“Childrens of today are Adults of tomorrow”
The World Health Organization (WHO) has recently estimated that 153 million people worldwide are visually impaired from uncorrected refractive errors, 8 million of whom are blind. The report suggests that 12 million children of school going age (5-15 years) are visually impaired from uncorrected refractive errors.
Due to the burden of visual disabilities and a public health problem in Pakistan, Department of Vision Sciences at Pakistan Institute of Rehabilitation Sciences, ISRA University Islamabad initiate a program to fight against avoidable blindness and thus lead to the establishment of School Eye Health Program to reach the children in need of refractive services at school level and train the teacher in basic eye health education to promote and transfer better eye health messages to the next generation.
To improve quality of life and education capabilities by eliminating blindness and visual disability particularly due to uncorrected refractive errors in school children.
Key Objectives of a School Eye Health Program are to:
- Identify students with vision problems through:
- Selected vision screening procedures
- Establish mechanism for delivery of high quality refractive services linked to cost effective and appropriate optical services
- Establish follow-up procedures to assist identified students in receiving appropriate care.
- Inform teachers and parents of students with vision problems about recommendations from eye care personnel regarding the most appropriate management and classroom environment.
The priority age groups for screening are the children at the primary and secondary level of age 5 to 16 years in a specified area where school eye health screening was indicated. In addition, any other child with visible eye defects or disease; like a) squint, b) white pupil, c) nystagmus, d) abnormal head or face turn, e) red eyes, f ) inability to copy from the black board, g) complaint of chronic headache or lack of concentration was screened and provided/referred to services.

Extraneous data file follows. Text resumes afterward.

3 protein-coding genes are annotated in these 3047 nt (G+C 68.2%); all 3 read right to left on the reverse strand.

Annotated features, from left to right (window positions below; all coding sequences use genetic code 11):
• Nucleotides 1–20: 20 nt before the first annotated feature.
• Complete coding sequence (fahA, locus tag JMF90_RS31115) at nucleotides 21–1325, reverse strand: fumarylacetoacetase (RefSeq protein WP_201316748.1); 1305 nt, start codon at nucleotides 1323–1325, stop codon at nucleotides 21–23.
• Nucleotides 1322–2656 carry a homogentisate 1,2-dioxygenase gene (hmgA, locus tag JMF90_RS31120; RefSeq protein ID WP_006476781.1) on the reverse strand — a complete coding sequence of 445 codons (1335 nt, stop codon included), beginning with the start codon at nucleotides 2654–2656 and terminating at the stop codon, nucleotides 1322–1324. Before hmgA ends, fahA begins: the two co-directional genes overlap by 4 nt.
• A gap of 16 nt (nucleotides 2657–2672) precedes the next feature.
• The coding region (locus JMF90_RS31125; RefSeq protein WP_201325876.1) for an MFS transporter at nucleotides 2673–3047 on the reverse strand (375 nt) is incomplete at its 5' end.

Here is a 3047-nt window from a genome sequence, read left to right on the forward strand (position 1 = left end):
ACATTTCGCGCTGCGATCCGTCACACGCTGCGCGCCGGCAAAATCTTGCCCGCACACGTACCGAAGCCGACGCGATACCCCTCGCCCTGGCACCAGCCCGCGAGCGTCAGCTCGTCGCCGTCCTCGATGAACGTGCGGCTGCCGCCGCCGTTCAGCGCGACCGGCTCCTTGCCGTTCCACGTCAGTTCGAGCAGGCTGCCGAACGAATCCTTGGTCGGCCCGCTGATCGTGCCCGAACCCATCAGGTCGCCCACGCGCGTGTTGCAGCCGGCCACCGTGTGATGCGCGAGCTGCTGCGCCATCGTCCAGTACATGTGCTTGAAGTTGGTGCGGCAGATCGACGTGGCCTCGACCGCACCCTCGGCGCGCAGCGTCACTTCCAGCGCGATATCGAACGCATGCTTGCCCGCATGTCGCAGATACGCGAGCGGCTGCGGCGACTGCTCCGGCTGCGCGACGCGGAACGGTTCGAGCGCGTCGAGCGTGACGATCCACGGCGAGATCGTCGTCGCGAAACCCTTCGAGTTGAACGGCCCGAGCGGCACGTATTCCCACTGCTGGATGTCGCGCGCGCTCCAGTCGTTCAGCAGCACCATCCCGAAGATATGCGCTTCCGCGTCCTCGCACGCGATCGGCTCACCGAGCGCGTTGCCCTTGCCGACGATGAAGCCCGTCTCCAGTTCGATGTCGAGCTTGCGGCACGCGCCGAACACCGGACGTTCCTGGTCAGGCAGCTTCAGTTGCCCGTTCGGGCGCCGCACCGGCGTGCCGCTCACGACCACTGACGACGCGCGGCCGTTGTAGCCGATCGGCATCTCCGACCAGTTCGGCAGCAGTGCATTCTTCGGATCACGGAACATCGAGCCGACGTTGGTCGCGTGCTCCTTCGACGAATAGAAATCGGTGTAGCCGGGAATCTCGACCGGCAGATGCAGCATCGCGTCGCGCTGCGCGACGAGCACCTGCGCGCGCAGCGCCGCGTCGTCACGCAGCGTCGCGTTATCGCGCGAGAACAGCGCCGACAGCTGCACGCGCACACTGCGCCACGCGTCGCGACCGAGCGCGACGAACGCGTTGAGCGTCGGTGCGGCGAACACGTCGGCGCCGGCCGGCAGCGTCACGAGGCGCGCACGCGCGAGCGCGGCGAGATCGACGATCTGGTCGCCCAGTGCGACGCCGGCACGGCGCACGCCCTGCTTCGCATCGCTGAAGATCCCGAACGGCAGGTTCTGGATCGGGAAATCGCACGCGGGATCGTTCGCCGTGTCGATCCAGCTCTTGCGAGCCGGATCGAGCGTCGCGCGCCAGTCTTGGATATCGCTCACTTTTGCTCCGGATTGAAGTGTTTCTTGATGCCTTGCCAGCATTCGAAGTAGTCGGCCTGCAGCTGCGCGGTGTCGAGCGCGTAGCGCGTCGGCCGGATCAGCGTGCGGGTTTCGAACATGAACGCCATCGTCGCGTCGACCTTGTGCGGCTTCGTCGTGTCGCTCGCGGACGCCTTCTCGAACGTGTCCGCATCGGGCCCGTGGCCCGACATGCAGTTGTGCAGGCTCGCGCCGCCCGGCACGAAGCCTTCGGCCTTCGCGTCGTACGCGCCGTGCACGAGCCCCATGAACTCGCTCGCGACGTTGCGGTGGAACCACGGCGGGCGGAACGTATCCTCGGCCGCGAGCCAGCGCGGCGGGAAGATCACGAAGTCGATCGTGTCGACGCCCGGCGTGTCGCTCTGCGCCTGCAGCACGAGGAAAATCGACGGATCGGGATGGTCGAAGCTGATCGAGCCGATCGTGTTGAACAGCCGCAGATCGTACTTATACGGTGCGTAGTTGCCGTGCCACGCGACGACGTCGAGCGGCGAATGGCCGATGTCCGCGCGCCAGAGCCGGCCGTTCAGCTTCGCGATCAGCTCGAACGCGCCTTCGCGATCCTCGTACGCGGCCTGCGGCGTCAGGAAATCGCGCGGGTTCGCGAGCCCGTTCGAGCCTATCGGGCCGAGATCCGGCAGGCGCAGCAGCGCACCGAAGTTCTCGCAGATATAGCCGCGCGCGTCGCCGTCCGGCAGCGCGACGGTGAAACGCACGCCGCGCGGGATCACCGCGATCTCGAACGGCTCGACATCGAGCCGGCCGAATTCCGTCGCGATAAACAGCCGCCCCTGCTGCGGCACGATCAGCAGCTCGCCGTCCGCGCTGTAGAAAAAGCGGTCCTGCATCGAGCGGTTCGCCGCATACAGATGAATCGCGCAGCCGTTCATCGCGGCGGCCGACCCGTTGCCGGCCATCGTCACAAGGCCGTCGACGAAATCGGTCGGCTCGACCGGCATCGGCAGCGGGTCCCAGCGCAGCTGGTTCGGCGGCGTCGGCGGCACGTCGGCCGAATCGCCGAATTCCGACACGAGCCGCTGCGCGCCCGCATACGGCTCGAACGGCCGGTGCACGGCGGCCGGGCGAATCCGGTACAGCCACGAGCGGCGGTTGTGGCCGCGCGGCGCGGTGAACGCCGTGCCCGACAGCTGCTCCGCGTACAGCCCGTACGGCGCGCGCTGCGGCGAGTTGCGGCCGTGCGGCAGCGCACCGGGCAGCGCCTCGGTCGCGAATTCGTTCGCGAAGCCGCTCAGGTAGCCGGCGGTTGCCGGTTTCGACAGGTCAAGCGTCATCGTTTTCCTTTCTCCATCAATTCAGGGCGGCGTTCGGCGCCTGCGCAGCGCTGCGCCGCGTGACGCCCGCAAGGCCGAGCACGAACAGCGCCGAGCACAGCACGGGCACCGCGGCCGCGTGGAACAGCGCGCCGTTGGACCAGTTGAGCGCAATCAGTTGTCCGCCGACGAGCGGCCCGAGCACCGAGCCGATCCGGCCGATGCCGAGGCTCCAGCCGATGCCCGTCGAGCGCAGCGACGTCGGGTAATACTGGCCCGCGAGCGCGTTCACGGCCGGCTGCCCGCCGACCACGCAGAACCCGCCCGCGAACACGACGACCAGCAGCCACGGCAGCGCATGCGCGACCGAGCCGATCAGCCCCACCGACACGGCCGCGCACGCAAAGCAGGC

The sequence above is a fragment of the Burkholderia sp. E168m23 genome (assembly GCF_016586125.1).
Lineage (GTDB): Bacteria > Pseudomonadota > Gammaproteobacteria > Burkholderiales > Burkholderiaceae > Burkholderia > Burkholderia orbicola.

- For children up to 15 years of age, visual impairment is defined as uncorrected visual acuity less than 6/12 (20/40) in the better eye.
- For people over 15 years of age, visual impairment is defined as uncorrected visual acuity less than 6/18 (20/60) in the better eye.
- Low Vision is defined as best corrected visual acuity of less than 6/18 to 3/60 (20/60).
Generalized Flow chart of activities:
- Map location of primary and secondary schools (formal and informal sectors).
- Make contact with relevant bodies and authorities in education and health.
- Identify teachers to be trained.
- Train teachers preferably Science Teachers.
- Screening in schools.
- Refraction in schools of the children who fail in the class / having visual acuity equal to or less than 6/12 in the better eye.
- Referral of children whose vision cannot be improved to PIRS, with provision of low vision care for those who need it.
- Referral of those children who have some ocular pathology like cataract, corneal opacity, ptosis etc to Al-Nafees Hospital situated with in the premises of ISRA University.
- Provide spectacles that are high quality, affordable and comfortable: it is essential to ensure that children needing spectacles receive them and how this is done will vary from location to location depending on local resources.
- Ensure quality control procedures are in place.
- Establish effective management including information management systems.
- Monitor and evaluate the program.
Mr. Zeeshan Khaliq, of 12 years age, Resident of Jhangi Syedan, was screened as notified by the trained teacher in Islamabad Model School for Boys, Jhangi Syedan with severe disappointment having complaints of wavy vision and acute headache since 6 months while reading. According to his teacher that Mr. Zeeshan has very poor class performance and not punctual to school as well.
Visual Acuity: Un-Aided: Rt – 6/60, Lt – 6/60, Visual Acuity Aided: Rt – 6/18p, Lt – 6/18p.
On Refraction it was diagnosed as Moderate Myopia of –3.25DS with a Visual Acuity of 6/6 in Both Eyes.
It was found that Mr. Zeeshan was wearing ill-fitted spectacle prescription of -4.00DS in Both Eyes.
Management includes Accurate Refraction with proper spectacle dispensing.
Prognosis: Now, Mr. Zeeshan enjoying a cheerful life, and by receiving great satisfaction, he is now not only performing well in their class but punctual as well.
Muhammad Qasim &
Dr. Farrukh Seir
Pakistan Institute of Rehabilitation Sciences (PIRS) ISRA University Islamabad
Lehtrar Road, Farash Town II, Islamabad